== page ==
Monitors generally come out of the box too bright and are not color corrected. To calibrate a monitor you need a calibration device. This includes a colorimeter and software that will measure the brightness, black point, how the colors are showing on the screen and correct them to a standard.
That standard is ICC, which stands for International Color Consortium. They set the standard for what a color is. In the digital world, it is a precise mathematical equivalency. We are dealing with a digital environment so it is imperative to give a color an absolute value.
There are a number of different colorimeter devices and software on the market. This is not the place to save a few dollars. We want an accurate device with software that will show us if our screen calibration passed within a narrow margin according to the ICC standard. We don't want a participation award, we want to win!
The X-Rite i1Display Pro is accurate and can be personalized for optimal results. I’m currently working on a website, PerfectPrintClub.com, that will have very specific step-by-step instructions to make the calibration process simple and straightforward.
Step 3: Inkjet Paper
There are hundreds of different inkjet papers made by dozens of companies. While it’s wonderful that we have a lot of choices, it's also absolutely overwhelming how many different papers there are. I have written an entire ProEdu blog post on inkjet papers which you can read here.
At PerfectPrintClub.com we will be offering a service to print one of your images on multiple different papers using custom ICC paper profiles so we get the best results. We will mail the prints to you, then have a video conference call so we can discuss the different papers, explain them to you, and see which you like best.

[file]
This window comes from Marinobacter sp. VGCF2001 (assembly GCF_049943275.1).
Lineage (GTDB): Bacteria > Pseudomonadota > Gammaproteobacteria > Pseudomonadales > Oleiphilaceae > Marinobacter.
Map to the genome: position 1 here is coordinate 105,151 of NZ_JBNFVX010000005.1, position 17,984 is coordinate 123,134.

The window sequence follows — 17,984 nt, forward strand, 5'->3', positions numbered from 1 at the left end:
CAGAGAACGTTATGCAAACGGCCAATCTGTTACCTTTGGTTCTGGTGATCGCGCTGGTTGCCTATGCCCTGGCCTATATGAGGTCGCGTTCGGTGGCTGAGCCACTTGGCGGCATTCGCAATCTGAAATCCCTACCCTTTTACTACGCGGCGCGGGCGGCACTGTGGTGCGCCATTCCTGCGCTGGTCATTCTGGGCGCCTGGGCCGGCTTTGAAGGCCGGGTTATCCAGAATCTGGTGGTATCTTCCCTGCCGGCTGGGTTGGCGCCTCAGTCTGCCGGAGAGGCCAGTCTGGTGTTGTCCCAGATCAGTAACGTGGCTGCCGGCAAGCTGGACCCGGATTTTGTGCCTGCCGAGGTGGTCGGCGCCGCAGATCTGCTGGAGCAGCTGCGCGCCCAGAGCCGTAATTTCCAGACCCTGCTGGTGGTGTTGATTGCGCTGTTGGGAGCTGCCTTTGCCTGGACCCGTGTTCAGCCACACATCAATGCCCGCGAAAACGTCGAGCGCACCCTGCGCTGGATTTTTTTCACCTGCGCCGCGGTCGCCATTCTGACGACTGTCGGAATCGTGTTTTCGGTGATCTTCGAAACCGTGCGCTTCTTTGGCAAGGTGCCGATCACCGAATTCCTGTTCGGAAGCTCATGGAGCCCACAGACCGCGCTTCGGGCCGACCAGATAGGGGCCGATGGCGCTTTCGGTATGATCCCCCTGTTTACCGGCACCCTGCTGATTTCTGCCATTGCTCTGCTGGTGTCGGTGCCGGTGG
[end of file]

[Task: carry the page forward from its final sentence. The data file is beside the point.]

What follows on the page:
Step 4: Custom ICC printer/paper profile
Using a custom ICC profile is the most critical yet most frequently overlooked step in this process. An ICC profile utilizes your paper and printer combination to create the best possible results. While paper companies offer free generic profiles, they are not a match for your exact printer.
The best analogy I have ever heard is that a custom ICC paper profile is like a pair of prescription glasses for your printer, while a generic profile is like +1 readers from the drug store. While this is not the place to skimp on, it’s also not the place to overspend. My experience has been that most photographers use just a few different papers.
You can spend a couple of thousand dollars getting an X-Rite i1Photo Pro 3 Plus Kit. It will make profiles but you don't need to make that kind of investment. PerfectPrintClub.com will offer custom profiles from a professional commercial device. Our profiles are $99 each and well worth the investment for guaranteed perfect prints.
Step 5: Pigment Ink Printer
When purchasing an inkjet printer you need to make some decisions based on your personal needs and lifestyle. Think about how long you want your prints to last, what size prints you want to make, how easy you want the printing process to be, and ultimately how often you are going to print.